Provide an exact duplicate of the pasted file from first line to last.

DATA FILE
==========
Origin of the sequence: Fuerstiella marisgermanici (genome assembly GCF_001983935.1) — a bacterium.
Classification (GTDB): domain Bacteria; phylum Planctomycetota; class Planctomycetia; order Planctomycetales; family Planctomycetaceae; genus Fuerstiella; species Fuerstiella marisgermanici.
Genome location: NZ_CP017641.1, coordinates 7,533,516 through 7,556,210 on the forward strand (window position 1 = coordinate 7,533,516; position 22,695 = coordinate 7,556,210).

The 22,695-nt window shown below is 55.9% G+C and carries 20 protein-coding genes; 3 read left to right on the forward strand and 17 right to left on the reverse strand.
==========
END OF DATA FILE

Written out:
Origin of the sequence: Fuerstiella marisgermanici (genome assembly GCF_001983935.1) — a bacterium.
Classification (GTDB): domain Bacteria; phylum Planctomycetota; class Planctomycetia; order Planctomycetales; family Planctomycetaceae; genus Fuerstiella; species Fuerstiella marisgermanici.
Genome location: NZ_CP017641.1, coordinates 7,533,516 through 7,556,210 on the forward strand (window position 1 = coordinate 7,533,516; position 22,695 = coordinate 7,556,210).

The 22,695-nt window shown below is 55.9% G+C and carries 20 protein-coding genes; 3 read left to right on the forward strand and 17 right to left on the reverse strand.